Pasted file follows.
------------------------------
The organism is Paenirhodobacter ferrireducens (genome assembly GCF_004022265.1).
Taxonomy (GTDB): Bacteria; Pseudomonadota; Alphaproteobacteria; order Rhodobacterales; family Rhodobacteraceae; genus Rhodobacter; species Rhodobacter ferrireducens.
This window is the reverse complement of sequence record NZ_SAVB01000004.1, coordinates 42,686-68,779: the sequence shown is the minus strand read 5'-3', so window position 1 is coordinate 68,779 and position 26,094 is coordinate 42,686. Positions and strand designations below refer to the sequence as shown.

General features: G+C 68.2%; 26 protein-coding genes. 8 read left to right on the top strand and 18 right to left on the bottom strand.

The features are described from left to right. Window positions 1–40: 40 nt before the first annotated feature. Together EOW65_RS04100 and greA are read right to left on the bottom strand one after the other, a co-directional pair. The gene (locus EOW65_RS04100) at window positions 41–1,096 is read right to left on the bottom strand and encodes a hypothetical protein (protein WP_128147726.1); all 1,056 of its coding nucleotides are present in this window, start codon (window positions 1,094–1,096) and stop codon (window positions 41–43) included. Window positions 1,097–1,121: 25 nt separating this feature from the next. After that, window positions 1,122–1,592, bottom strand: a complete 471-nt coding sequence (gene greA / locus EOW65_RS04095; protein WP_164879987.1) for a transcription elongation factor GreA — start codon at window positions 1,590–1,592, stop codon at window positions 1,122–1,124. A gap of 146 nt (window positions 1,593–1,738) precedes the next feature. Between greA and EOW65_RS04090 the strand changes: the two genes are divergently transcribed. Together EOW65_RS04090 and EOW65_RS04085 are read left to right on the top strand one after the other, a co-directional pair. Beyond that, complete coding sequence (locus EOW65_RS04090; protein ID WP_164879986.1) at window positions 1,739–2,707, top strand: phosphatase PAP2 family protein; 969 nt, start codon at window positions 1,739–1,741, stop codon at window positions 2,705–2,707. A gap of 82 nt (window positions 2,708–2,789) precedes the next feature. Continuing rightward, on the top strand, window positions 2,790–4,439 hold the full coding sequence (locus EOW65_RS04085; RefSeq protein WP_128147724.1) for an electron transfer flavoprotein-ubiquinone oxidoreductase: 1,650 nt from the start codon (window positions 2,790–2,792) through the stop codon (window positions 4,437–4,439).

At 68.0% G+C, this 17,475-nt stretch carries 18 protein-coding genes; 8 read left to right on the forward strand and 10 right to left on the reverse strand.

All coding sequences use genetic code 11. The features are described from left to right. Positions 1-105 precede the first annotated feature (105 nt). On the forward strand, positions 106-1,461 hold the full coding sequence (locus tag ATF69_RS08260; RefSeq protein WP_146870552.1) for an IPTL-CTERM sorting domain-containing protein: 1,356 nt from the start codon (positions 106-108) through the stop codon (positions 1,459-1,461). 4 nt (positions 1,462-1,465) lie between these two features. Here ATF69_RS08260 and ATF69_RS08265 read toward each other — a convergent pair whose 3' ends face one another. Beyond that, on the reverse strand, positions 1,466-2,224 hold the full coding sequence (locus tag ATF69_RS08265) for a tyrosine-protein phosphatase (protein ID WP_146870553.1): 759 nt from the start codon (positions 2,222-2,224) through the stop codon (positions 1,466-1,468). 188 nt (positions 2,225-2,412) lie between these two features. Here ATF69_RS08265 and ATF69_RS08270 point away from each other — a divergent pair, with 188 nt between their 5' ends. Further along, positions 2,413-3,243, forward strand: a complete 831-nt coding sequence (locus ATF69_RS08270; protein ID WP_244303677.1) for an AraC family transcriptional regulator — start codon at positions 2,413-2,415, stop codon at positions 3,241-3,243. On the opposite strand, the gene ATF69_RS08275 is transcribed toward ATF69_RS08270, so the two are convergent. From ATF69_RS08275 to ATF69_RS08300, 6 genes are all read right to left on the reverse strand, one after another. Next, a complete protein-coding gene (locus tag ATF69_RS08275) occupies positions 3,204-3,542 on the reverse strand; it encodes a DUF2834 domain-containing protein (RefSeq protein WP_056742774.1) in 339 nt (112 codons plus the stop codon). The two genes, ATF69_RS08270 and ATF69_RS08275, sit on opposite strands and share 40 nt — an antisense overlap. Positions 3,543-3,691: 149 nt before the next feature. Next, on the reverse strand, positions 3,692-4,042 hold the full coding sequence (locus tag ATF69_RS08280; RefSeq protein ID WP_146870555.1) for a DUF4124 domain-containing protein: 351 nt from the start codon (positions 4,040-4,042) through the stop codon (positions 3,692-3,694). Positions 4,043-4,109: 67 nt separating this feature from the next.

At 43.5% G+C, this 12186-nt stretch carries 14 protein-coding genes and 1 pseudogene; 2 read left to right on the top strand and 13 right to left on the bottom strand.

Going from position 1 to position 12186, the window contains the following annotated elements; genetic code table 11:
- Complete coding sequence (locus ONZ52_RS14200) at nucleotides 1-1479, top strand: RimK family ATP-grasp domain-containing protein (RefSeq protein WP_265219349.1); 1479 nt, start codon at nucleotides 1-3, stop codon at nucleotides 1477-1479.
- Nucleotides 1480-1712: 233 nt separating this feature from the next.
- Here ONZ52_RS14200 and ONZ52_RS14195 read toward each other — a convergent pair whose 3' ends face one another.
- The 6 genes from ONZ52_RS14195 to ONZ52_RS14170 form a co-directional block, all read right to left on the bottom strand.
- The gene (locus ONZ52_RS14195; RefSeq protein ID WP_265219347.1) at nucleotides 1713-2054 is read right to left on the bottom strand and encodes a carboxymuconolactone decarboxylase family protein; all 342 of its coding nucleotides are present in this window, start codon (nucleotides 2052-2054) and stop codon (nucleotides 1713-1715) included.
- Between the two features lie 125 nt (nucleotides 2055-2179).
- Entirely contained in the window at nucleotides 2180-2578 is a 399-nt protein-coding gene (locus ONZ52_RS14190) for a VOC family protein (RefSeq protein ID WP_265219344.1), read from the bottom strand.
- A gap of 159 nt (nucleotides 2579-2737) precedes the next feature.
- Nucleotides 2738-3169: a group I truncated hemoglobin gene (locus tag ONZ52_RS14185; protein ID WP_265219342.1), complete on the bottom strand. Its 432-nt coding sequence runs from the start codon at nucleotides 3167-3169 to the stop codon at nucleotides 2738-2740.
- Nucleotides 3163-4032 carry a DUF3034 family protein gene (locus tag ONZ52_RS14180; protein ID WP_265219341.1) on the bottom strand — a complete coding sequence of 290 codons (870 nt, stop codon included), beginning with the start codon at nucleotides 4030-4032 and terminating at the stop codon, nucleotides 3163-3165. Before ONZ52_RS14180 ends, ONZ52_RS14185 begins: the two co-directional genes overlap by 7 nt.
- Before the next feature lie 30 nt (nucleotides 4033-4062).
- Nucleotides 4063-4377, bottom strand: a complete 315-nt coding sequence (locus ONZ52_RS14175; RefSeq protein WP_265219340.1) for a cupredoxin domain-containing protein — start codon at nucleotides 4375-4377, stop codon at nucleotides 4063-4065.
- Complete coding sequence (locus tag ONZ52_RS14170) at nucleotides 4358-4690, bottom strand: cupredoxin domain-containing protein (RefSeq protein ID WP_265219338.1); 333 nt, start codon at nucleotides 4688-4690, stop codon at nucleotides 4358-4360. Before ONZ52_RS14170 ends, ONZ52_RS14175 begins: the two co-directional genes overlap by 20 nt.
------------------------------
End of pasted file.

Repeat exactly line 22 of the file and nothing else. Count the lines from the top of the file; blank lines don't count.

- Complete coding sequence (locus tag ONZ52_RS14170) at nucleotides 4358-4690, bottom strand: cupredoxin domain-containing protein (RefSeq protein ID WP_265219338.1); 333 nt, start codon at nucleotides 4688-4690, stop codon at nucleotides 4358-4360. Before ONZ52_RS14170 ends, ONZ52_RS14175 begins: the two co-directional genes overlap by 20 nt.